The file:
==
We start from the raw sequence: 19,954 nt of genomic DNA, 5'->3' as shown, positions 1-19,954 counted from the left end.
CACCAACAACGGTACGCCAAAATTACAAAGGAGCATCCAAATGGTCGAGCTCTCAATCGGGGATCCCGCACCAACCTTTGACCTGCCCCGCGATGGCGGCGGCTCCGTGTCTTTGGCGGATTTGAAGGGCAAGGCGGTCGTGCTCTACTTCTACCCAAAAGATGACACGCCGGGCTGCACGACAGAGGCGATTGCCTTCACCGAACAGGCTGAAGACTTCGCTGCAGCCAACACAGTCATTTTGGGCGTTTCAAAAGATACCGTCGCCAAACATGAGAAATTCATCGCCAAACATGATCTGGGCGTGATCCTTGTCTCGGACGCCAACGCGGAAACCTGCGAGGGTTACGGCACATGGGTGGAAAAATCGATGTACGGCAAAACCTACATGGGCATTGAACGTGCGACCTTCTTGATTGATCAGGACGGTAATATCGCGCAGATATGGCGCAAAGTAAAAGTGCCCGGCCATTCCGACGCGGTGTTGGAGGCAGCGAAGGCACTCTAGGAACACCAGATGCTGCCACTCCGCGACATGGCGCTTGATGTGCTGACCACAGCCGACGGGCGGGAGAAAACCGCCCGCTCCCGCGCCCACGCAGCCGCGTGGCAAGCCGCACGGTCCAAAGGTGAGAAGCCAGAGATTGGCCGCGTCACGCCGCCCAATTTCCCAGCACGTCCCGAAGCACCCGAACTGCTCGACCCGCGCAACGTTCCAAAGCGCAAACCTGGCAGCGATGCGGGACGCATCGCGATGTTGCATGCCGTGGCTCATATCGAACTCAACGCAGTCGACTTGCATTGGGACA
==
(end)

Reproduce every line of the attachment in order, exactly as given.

We start from the raw sequence: 19,954 nt of genomic DNA, 5'->3' as shown, positions 1-19,954 counted from the left end.
CACCAACAACGGTACGCCAAAATTACAAAGGAGCATCCAAATGGTCGAGCTCTCAATCGGGGATCCCGCACCAACCTTTGACCTGCCCCGCGATGGCGGCGGCTCCGTGTCTTTGGCGGATTTGAAGGGCAAGGCGGTCGTGCTCTACTTCTACCCAAAAGATGACACGCCGGGCTGCACGACAGAGGCGATTGCCTTCACCGAACAGGCTGAAGACTTCGCTGCAGCCAACACAGTCATTTTGGGCGTTTCAAAAGATACCGTCGCCAAACATGAGAAATTCATCGCCAAACATGATCTGGGCGTGATCCTTGTCTCGGACGCCAACGCGGAAACCTGCGAGGGTTACGGCACATGGGTGGAAAAATCGATGTACGGCAAAACCTACATGGGCATTGAACGTGCGACCTTCTTGATTGATCAGGACGGTAATATCGCGCAGATATGGCGCAAAGTAAAAGTGCCCGGCCATTCCGACGCGGTGTTGGAGGCAGCGAAGGCACTCTAGGAACACCAGATGCTGCCACTCCGCGACATGGCGCTTGATGTGCTGACCACAGCCGACGGGCGGGAGAAAACCGCCCGCTCCCGCGCCCACGCAGCCGCGTGGCAAGCCGCACGGTCCAAAGGTGAGAAGCCAGAGATTGGCCGCGTCACGCCGCCCAATTTCCCAGCACGTCCCGAAGCACCCGAACTGCTCGACCCGCGCAACGTTCCAAAGCGCAAACCTGGCAGCGATGCGGGACGCATCGCGATGTTGCATGCCGTGGCTCATATCGAACTCAACGCAGTCGACTTGCATTGGGACA